Despite public calls for his ouster from Florida Gov. Rick Scott, Florida A&M University president John Ammons will remain at the helm during the ongoing investigation into the hazing death of slain student band member Robert Champion, the university’s board of trustees announced Monday.
"We will stand firm against outside interference, no matter how well intended," Solomon Badger, the FAMU board chairman, said during Monday’s board meeting.
Just three days after investigators ruled Champion’s death a homicide, the university’s board of trustees held a meeting Monday to determine whether university president John Ammons would keep his post.
Ammons and other university leaders have come under fire for not taking bolder action in response to the culture of hazing known among the school’s marching band. Although hazing has been a known issue for years, new light was shed on the problem after 26-year-old band member Champion died after medical examiners say he was beaten to death, after the lashes he suffered caused internal bleeding, eventually sending his body into shock.
Immediately following the incident, the band’s director, Julian White, was suspended and Ammons was reprimanded by the board. However, even following the reprimand, some said that more should have been done to protect students like Champion from hazing and Ammons is directly responsible.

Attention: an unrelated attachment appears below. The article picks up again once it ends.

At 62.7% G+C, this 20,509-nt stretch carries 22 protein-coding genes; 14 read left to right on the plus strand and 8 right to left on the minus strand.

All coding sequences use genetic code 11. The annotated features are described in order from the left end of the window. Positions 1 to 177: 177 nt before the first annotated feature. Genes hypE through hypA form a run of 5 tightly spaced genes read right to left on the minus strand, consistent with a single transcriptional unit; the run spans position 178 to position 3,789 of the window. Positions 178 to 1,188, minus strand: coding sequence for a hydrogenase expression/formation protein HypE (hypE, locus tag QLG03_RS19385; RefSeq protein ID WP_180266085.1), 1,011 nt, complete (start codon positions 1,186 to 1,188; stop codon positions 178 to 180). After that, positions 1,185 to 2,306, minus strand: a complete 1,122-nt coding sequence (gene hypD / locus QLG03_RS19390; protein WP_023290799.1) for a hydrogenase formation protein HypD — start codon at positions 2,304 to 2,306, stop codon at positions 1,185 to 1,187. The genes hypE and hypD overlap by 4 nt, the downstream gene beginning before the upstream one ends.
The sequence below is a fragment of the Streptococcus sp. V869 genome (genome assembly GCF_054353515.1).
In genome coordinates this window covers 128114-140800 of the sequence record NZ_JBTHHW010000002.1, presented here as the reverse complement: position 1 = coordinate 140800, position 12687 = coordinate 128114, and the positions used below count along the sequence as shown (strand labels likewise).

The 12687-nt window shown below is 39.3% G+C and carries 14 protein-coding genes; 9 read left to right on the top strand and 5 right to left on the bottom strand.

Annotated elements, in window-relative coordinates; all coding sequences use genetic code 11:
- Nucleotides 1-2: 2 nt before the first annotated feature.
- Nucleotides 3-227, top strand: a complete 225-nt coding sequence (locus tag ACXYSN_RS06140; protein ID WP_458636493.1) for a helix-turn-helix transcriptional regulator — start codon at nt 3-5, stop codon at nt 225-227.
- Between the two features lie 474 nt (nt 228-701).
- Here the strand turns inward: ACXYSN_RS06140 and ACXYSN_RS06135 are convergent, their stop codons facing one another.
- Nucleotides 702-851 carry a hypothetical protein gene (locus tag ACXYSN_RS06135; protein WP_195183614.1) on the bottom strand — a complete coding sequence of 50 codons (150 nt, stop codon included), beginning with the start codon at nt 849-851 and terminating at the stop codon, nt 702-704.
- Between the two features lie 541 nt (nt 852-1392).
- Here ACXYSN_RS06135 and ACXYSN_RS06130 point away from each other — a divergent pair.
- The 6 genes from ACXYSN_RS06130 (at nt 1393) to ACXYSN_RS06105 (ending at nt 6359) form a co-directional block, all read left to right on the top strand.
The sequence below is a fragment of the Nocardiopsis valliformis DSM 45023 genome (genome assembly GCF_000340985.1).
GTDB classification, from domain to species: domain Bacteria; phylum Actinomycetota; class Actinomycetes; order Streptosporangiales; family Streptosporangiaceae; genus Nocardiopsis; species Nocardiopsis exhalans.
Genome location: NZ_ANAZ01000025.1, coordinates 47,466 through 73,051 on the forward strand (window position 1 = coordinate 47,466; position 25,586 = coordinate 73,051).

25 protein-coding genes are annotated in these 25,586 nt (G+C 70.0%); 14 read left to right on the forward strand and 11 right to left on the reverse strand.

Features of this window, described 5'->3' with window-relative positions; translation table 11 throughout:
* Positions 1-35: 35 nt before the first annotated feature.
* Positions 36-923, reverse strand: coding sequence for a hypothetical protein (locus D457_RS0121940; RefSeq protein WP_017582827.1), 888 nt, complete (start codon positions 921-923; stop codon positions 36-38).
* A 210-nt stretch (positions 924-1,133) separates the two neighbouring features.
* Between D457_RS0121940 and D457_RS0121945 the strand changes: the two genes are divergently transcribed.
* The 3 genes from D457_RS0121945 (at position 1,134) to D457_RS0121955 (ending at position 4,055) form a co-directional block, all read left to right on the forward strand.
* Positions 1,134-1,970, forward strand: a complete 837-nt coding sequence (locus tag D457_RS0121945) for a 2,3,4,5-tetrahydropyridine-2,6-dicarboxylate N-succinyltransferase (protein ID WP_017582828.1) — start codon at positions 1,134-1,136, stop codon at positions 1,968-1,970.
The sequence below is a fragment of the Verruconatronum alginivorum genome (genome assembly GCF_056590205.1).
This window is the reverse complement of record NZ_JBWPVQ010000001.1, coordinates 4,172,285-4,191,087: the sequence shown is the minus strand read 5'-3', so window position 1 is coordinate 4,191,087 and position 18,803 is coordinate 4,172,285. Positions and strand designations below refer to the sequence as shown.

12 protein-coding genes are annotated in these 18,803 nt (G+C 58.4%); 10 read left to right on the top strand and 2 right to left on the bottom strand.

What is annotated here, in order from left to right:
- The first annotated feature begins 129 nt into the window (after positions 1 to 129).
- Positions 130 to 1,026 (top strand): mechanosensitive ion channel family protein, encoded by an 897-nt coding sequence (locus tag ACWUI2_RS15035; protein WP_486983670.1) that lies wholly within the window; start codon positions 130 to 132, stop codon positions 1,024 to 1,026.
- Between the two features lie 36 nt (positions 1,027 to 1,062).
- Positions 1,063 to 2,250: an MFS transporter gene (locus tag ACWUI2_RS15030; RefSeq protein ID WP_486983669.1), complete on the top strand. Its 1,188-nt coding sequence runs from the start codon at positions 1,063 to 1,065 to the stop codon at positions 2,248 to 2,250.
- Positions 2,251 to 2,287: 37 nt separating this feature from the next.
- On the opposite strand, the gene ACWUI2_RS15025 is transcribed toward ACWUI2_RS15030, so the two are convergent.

Less than two weeks before Champion's death, another band member, Bria Hunter, was hospitalized with a broken leg and blood clots in what authorities say was also an act of hazing.
Florida Gov. Rick Scott was one of the boldest voices to contend that Ammons should be suspended, but made clear to note that his opinion is not meant to sway the board in any direction.
"I merely suggested it would be wise for Dr. Ammons to step aside until these investigations are completed," Scott told the Associated Press. "It is up to the FAMU Board of Trustees and Dr. Ammons to determine how to proceed. I have not and will not try to influence their decision. Like all other Floridians, I will abide by the decisions made."
Despite strong public reactions against Ammons’ leadership in light of the tragedy, there remain students who believe that Ammons is still the man for the job.
Taking the helm in 2007 amid corruption and accreditation troubles, Ammons is credited with turning the university around, restoring accreditation and getting finances back on track — accomplishments that make some believe he can help the university weather this storm.
"He brought us through that," FAMU student Tommy Mitchell told AP. "There's no reason for us to believe he can't bring us through this."
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(Photo by Don Juan Moore/WireImage)